They were everywhere. Simply everywhere.
Unless you make the trip at a wildly unfortunate time, you will see more cranes, and probably more living creatures all at once, than you have ever seen in your life.
What Should We Bring?
Binoculars! If possible, each individual should have a pair. You’re going to want to see birds. My binoculars were adequate; Susan’s binoculars were equipped with a zoom feature that worked to bring the birds up close. Unless I’m mistaken, you can’t rent any binoculars at either of the crane institutions. Borrow or beg a pair from friends or family members. Bring the best you can snag.
Also, bring warm clothes. Plenty of them. We were lucky and hit a good patch of weather, but the Nebraska plains can be fearsome at times. We did not directly experience that kind of sharp wind, but in the place we stayed – an AirBnB in Kearney – the visitors’ log described harsh winter weather that made observing the birds almost painful. You have to dress for the weather.
One thing that might be helpful when packing: We didn’t really need heavy boots. Warm shoes? Yes. A decent tread? Yes. We had thought of bringing knee high muck boots but decided at the last minute to leave them home. It was a good decision. Unless your plans include mushing through a marsh or two – and there are places and birds to see that way – most of what you will walk on will be good paths, dirt or cement, and, because it’s Nebraska, almost always level. Of course, snow is possible, but I suspect a decent hiking boot will serve as well as anything. And for the most part, you will usually be near your car and the heat that the vehicle provides.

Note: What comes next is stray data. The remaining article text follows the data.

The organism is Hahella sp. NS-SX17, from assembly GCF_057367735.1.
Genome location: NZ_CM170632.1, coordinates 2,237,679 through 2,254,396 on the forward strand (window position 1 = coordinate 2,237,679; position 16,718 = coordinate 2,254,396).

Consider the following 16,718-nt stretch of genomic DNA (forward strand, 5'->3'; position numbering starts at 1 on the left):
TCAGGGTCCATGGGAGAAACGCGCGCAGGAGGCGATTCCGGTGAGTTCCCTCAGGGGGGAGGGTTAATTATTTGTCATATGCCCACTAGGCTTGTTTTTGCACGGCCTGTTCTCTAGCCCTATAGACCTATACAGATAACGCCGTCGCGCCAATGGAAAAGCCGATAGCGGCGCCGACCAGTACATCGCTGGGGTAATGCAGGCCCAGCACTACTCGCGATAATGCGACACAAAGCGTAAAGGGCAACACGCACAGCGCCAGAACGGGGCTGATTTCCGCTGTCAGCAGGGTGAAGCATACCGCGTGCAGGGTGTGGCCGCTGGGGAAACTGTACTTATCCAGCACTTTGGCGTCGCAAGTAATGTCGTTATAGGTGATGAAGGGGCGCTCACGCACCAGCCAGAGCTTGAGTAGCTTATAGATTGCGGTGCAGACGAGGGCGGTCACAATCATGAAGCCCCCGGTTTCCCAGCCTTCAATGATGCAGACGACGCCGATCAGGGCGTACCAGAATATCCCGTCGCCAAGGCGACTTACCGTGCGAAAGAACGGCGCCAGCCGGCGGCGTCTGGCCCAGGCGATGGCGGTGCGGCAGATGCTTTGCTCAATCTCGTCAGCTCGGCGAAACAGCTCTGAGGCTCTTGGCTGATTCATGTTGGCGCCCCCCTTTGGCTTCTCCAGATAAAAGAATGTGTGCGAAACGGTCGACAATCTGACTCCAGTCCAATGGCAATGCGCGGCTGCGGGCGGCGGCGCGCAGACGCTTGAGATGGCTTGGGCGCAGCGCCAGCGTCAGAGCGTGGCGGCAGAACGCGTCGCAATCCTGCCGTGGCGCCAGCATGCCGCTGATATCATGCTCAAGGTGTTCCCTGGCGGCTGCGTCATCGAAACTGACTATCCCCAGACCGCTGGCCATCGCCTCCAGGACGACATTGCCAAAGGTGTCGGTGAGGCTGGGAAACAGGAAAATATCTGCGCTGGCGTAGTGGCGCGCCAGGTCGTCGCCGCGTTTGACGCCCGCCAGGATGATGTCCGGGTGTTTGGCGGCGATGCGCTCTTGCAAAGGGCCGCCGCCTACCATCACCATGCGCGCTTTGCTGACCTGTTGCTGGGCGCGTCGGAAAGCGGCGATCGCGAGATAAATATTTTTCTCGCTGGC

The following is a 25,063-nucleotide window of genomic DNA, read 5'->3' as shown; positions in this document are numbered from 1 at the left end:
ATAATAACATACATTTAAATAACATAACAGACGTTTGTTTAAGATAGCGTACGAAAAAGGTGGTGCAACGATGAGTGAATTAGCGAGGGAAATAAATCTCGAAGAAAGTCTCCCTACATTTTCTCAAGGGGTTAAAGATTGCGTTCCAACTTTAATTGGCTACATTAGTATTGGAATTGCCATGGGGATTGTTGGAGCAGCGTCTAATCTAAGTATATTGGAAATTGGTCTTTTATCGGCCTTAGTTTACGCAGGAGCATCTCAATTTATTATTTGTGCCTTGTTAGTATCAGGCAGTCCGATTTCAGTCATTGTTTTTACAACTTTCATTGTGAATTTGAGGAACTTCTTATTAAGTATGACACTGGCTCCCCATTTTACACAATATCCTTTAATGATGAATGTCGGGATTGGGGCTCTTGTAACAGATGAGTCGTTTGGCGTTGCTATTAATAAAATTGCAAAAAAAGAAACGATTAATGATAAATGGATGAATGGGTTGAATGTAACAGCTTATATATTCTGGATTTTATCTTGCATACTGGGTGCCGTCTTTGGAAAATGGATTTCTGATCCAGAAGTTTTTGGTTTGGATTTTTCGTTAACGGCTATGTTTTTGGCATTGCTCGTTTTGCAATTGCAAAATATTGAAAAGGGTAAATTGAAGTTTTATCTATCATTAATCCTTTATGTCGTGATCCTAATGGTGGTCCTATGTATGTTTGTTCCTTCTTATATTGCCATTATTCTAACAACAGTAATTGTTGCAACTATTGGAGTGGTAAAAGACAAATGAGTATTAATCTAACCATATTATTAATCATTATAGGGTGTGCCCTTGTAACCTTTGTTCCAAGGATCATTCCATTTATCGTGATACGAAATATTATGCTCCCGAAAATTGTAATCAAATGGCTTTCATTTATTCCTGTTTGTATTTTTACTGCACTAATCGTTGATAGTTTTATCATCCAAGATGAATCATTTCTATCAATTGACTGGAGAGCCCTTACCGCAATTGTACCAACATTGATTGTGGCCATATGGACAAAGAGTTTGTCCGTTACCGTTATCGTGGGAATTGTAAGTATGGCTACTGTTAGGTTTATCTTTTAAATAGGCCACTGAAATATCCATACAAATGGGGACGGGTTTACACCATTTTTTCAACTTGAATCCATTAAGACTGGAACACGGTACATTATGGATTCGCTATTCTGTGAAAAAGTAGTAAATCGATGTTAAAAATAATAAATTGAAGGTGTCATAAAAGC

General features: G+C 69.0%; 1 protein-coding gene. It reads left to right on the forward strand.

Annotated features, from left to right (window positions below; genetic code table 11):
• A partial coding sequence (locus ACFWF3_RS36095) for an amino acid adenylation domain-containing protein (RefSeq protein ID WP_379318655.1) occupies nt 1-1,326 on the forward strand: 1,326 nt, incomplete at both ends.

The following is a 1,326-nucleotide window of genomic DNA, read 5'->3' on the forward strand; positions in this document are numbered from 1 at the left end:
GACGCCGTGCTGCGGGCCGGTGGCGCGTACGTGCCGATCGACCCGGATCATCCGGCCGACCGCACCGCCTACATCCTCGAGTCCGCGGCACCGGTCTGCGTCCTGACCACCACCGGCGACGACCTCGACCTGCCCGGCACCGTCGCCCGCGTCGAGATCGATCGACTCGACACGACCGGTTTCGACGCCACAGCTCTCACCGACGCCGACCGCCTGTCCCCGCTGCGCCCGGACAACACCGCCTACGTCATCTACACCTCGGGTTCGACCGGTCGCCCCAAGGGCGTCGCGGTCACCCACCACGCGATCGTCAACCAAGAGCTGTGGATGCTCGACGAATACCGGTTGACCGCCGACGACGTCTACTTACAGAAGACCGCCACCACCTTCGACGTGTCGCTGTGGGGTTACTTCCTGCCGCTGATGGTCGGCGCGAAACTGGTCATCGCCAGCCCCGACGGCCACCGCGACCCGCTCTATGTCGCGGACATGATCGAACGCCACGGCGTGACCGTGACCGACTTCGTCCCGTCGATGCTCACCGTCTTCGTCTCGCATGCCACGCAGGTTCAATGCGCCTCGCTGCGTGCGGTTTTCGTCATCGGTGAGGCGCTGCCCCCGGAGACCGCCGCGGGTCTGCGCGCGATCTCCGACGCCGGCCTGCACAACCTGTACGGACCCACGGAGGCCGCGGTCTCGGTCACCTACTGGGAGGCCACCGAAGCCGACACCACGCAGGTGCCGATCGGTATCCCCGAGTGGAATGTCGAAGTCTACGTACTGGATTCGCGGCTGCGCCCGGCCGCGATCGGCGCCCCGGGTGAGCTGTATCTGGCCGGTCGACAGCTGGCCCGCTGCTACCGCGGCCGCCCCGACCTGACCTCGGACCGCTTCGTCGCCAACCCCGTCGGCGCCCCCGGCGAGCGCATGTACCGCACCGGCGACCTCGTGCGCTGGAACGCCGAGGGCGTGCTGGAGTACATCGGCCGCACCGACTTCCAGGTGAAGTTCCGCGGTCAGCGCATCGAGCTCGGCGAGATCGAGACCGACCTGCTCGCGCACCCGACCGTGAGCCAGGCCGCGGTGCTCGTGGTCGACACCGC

Where Should We Stay?
Obviously, where you stay is up to you. We stayed in Kearney and wanted to move there by the end of our visit. We booked a great AirBnB, went out Saturday night to a $5 movie, ate good tavern type meals at Cunningham’s Journal, had coffee at a café on Main Street, and thoroughly enjoyed the feeling in the town that spoke to civic revival. Small town America at its best, really.
The ride from downtown Kearney out to the Rowe Sanctuary took about 15 minutes of easy driving. Again, everything is flat and set out mostly on a grid. Being close enough for easy viewing makes it possible to go see the birds for a while, then come home for a nap or a meal, and then run back out at sunset.
A point about that: You want to be on the Platte River at sunrise and sunset. Not only did Nebraska show us beautiful skies with red slices of waning or waxing light, but the birds are most dramatic in those moments. In the morning, the birds wait impatiently for the sun to rise, then they kettle – fly up – in the great masses you made the trip to see. Reverse it at sunset. The birds fly in from every direction and make a cacophony of calls and noise as they land and settle in for the night.